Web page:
More Angel Investors Needed to Support Growth of Emerging Life Science Industry in Tennessee
Life Science Tennessee, Waller release new report with recommendations for expanding pool of angel investors to create more business opportunities in state
Nashville, Tenn. — Life Science Tennessee (LST) and Waller today released a new report that identifies an unfilled need for angel investors to support early-stage life science companies in Tennessee. While the lack of angel investor funding is a national trend, it is more pronounced for life science companies that face longer and more expensive business development cycles, a strict regulatory environment and additional costs associated with clinical trials.
According to data from the National Venture Capital Association, there were 5,680 angel and seed deals recorded in 2015. Two years later, that total had fallen to 3,793. In that same two-year period, the average investment for angel and seed deals rose by 33 percent for a median deal size of $1 million.
“As this report details, the lack of an angel network to support early-stage life science companies inhibits economic growth in our state,” said Abby Trotter, LST’s executive director. “Tennessee’s bioscience industry employs more than 40,000 people across 1,275 businesses and public and private research institutions with innumerable commercial opportunities. If we fail to build a pipeline of angel investment, our life science entrepreneurs have less opportunity to grow in our state.”
The life sciences industry includes companies in the fields of pharmaceuticals, biomedical technologies, food processing and agricultural technology, environmental biology, and biomedical devices. Advancements in life sciences result in life-saving medicines, such as an in-vitro cancer test developed by EDP Biotech Corporation, and medical devices, such as a drug delivery catheter to mitigate cardiovascular disease from Advanced Catheter Therapies. Details of the experiences from ideation to commercialization of EDP and ACT, as well as Memphis-based Artiste Medical, can be found in the report.
“Tennessee is deeply rooted in the life science industry and is home to nationally-renowned research institutions, such as Vanderbilt University, Oak Ridge National Laboratory, St. Jude Children’s Research Hospital and numerous high-profile healthcare companies,” noted Hunter Rost, Partner at Waller. “Building on this reputation, we need to expand and strengthen our network of angel investors to support the next generation of life science startups and the medical and scientific breakthroughs they discover.”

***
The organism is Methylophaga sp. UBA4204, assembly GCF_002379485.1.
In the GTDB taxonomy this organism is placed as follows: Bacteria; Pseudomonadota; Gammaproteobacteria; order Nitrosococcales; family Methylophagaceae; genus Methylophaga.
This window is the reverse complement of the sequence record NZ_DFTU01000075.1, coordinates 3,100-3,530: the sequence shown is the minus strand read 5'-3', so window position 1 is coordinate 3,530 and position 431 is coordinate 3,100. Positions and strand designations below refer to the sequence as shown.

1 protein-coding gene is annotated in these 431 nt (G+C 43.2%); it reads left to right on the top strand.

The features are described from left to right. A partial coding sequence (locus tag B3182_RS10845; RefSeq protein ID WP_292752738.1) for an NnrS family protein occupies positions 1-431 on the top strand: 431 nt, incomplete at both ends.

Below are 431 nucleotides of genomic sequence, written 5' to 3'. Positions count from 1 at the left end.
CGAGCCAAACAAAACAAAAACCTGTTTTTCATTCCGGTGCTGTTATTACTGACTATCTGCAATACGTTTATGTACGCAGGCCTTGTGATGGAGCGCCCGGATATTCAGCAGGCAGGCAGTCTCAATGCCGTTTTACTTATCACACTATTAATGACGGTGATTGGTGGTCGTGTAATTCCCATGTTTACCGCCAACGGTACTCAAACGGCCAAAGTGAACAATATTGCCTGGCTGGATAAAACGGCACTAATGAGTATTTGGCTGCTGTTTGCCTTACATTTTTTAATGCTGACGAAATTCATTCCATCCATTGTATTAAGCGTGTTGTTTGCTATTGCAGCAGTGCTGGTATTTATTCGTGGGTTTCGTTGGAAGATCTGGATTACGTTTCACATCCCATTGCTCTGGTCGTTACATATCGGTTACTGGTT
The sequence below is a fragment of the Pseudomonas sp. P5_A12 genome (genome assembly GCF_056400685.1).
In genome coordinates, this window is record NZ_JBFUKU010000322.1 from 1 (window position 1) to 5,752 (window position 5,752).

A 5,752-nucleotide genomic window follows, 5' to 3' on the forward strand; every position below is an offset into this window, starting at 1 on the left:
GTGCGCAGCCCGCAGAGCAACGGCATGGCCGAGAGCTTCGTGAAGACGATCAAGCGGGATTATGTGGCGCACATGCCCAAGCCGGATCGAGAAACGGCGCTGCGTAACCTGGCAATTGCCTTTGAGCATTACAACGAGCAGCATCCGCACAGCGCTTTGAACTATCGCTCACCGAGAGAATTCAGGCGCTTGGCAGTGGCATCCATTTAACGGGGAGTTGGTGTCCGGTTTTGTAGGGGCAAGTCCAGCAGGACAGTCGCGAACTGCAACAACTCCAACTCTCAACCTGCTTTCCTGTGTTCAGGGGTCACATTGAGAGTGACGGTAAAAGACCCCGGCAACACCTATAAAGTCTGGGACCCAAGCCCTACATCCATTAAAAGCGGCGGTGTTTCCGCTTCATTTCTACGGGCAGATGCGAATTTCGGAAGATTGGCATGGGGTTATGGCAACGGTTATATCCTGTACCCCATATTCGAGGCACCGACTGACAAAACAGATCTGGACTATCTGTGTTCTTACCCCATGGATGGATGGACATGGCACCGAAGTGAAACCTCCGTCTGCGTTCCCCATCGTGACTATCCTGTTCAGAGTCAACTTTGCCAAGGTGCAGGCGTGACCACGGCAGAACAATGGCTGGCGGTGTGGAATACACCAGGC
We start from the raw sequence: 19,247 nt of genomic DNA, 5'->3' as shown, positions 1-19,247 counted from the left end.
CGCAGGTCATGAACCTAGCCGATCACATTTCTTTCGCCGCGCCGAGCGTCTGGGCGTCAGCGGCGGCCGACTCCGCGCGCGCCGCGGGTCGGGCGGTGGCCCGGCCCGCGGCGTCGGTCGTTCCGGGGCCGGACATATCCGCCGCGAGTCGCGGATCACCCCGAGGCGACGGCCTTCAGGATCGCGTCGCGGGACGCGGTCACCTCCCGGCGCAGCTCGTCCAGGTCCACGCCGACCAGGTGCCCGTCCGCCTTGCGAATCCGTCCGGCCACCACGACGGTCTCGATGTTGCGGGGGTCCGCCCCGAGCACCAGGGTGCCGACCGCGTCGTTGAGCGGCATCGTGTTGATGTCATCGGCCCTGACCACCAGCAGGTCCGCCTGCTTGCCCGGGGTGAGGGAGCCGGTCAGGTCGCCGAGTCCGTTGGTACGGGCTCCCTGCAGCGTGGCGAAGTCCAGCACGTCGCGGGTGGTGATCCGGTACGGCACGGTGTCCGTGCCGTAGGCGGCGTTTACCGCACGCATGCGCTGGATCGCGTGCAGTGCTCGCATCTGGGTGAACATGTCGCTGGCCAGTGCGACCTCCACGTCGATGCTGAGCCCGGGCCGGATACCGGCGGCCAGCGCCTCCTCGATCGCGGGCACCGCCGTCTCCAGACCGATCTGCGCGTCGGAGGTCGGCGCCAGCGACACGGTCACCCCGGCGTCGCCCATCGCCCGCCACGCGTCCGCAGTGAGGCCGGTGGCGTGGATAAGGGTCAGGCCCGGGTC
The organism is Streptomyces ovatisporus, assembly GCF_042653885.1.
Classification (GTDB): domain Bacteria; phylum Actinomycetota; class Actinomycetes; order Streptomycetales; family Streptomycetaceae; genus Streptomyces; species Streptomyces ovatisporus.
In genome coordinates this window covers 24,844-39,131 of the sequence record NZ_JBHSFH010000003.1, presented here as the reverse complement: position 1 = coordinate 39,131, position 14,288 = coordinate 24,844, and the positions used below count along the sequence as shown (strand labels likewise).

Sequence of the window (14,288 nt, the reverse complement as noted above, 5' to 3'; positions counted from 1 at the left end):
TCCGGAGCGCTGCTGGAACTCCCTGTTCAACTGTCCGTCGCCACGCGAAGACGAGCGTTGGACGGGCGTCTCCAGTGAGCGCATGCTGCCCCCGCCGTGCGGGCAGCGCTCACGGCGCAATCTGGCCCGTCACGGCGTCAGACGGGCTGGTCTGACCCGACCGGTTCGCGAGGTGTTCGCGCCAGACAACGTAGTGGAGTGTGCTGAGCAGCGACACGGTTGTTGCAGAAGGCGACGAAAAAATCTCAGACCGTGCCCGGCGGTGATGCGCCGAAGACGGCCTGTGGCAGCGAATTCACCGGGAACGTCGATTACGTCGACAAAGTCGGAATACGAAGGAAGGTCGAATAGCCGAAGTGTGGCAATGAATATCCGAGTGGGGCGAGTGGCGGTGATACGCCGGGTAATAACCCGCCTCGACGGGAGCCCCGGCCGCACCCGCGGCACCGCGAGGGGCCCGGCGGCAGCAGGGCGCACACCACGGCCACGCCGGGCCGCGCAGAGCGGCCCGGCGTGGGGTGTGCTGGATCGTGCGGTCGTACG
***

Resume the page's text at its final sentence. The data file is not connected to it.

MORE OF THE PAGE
Steps are already being taken to address the shortage of angel funding. In 2017, the Tennessee state legislature enacted an Angel Tax Credit, which is a tax credit against the Hall Income tax for pre-qualified angel investment. More than $1.5 million in credits was awarded last year which sparked $5.2 million in investments. Importantly, 30 percent of those who received the credit were new investors.
Specifically, the report makes the following recommendations to bolster angel investment in Tennessee:
- Design and develop a network of individuals to anchor a life science angel network;
- Increase marketing activities for the Angel Tax Credit program to encourage more investment; and
- Continue to support the building of the life science ecosystem in Tennessee.
“Life Science Tennessee looks forward to working with our ecosystem partners across the state to advocate for these recommendations and ensure continued support for the emerging life science industry,” added Trotter.
This report was formulated from feedback received from early-stage life science companies in the form of one-on-one interviews and Life Science Tennessee membership surveys, as well as other regional and national reports regarding angel investment.
About Life Science Tennessee
Life Science Tennessee is a statewide non-profit member organization whose mission is to advance and grow the life science industry in Tennessee through advocacy, partnerships and alignment with economic and workforce development. Life Science Tennessee conducts business and economic development activities; advocates on behalf of the industry; educates the public about the benefits of life sciences research and product development; and provides a network for the exchange of ideas, information and opportunities. For more information, visit www.lifesciencetn.org.
With more than 230 attorneys in Nashville and Memphis, Tenn., Birmingham, Ala., and Austin, Tex., Waller assists clients in complex transactional, regulatory and litigation matters. The firm has built a national reputation for its work in healthcare, financial services, retail and hospitality, and has extensive experience in manufacturing, real estate, technology and other industries. For more information, please visit www.wallerlaw.com.